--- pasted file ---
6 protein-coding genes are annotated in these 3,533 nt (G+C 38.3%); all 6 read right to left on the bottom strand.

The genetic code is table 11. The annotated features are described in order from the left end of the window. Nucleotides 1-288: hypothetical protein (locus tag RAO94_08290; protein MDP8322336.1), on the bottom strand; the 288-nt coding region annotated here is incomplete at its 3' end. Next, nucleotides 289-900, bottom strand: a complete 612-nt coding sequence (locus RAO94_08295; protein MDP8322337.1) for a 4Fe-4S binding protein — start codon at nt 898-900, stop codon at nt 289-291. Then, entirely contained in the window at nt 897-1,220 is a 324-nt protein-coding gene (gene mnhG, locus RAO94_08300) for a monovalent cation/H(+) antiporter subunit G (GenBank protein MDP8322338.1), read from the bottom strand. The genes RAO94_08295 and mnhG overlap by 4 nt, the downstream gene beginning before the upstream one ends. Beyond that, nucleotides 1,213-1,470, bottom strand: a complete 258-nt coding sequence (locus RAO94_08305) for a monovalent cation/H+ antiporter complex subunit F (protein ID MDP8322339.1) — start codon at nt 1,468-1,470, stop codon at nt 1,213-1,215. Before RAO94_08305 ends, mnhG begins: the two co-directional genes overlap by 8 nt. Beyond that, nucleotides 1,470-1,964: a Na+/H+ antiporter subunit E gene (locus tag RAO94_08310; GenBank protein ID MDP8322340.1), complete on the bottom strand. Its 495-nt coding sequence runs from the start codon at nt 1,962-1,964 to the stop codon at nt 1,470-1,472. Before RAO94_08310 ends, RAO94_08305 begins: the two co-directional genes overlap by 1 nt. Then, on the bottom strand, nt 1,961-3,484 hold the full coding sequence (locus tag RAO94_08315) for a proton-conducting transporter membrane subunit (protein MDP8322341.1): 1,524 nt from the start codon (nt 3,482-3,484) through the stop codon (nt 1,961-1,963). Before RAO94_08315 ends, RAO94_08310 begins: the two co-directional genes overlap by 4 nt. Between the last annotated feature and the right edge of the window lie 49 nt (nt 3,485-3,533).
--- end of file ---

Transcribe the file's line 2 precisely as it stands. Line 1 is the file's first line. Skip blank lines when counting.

The genetic code is table 11. The annotated features are described in order from the left end of the window. Nucleotides 1-288: hypothetical protein (locus tag RAO94_08290; protein MDP8322336.1), on the bottom strand; the 288-nt coding region annotated here is incomplete at its 3' end. Next, nucleotides 289-900, bottom strand: a complete 612-nt coding sequence (locus RAO94_08295; protein MDP8322337.1) for a 4Fe-4S binding protein — start codon at nt 898-900, stop codon at nt 289-291. Then, entirely contained in the window at nt 897-1,220 is a 324-nt protein-coding gene (gene mnhG, locus RAO94_08300) for a monovalent cation/H(+) antiporter subunit G (GenBank protein MDP8322338.1), read from the bottom strand. The genes RAO94_08295 and mnhG overlap by 4 nt, the downstream gene beginning before the upstream one ends. Beyond that, nucleotides 1,213-1,470, bottom strand: a complete 258-nt coding sequence (locus RAO94_08305) for a monovalent cation/H+ antiporter complex subunit F (protein ID MDP8322339.1) — start codon at nt 1,468-1,470, stop codon at nt 1,213-1,215. Before RAO94_08305 ends, mnhG begins: the two co-directional genes overlap by 8 nt. Beyond that, nucleotides 1,470-1,964: a Na+/H+ antiporter subunit E gene (locus tag RAO94_08310; GenBank protein ID MDP8322340.1), complete on the bottom strand. Its 495-nt coding sequence runs from the start codon at nt 1,962-1,964 to the stop codon at nt 1,470-1,472. Before RAO94_08310 ends, RAO94_08305 begins: the two co-directional genes overlap by 1 nt. Then, on the bottom strand, nt 1,961-3,484 hold the full coding sequence (locus tag RAO94_08315) for a proton-conducting transporter membrane subunit (protein MDP8322341.1): 1,524 nt from the start codon (nt 3,482-3,484) through the stop codon (nt 1,961-1,963). Before RAO94_08315 ends, RAO94_08310 begins: the two co-directional genes overlap by 4 nt. Between the last annotated feature and the right edge of the window lie 49 nt (nt 3,485-3,533).